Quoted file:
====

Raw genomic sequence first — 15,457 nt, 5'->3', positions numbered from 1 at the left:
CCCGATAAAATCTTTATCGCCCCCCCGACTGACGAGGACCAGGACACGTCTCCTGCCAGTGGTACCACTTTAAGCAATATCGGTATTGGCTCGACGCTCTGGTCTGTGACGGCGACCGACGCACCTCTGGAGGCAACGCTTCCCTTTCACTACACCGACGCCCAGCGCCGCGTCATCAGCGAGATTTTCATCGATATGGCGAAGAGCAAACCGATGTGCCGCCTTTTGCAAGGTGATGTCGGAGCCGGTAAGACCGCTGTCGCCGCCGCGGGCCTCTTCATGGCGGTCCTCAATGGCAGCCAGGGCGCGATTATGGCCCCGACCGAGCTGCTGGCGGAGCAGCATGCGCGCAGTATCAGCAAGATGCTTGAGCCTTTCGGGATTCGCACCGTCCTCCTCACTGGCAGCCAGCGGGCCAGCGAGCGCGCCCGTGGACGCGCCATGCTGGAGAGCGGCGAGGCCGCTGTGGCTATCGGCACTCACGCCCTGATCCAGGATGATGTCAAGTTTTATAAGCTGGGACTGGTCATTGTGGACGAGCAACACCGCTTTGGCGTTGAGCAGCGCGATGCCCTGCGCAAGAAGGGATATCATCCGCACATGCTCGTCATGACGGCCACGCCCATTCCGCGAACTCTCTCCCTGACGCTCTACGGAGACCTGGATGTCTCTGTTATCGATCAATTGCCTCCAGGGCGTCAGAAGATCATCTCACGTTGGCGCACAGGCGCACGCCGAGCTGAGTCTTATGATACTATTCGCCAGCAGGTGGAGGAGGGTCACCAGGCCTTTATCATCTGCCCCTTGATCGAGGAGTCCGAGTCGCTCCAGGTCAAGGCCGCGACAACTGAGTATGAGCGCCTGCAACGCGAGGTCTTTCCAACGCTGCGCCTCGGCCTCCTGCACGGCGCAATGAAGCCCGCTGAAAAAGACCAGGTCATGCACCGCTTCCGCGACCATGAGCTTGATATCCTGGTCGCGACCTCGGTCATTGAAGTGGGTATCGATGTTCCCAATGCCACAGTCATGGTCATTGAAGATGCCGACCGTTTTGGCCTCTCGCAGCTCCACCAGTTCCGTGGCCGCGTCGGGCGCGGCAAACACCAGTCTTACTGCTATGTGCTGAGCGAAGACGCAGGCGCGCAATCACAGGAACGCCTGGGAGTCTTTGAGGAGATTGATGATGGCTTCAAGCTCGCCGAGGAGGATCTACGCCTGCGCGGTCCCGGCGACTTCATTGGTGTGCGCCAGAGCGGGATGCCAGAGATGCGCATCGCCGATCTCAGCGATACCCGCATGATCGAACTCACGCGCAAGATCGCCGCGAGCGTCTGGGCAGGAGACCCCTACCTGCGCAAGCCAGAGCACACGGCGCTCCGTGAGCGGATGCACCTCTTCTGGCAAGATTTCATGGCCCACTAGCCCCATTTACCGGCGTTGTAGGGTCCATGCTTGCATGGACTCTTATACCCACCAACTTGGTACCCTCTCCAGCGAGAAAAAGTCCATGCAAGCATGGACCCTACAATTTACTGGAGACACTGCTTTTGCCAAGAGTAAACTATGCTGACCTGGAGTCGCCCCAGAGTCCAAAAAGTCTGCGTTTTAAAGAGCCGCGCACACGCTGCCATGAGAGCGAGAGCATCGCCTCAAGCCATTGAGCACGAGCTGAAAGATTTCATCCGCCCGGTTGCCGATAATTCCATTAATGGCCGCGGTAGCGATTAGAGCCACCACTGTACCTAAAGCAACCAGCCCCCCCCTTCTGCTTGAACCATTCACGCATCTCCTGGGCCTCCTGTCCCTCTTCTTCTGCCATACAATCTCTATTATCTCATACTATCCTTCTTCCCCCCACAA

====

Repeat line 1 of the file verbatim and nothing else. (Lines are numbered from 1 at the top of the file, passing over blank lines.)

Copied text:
Raw genomic sequence first — 15,457 nt, 5'->3', positions numbered from 1 at the left: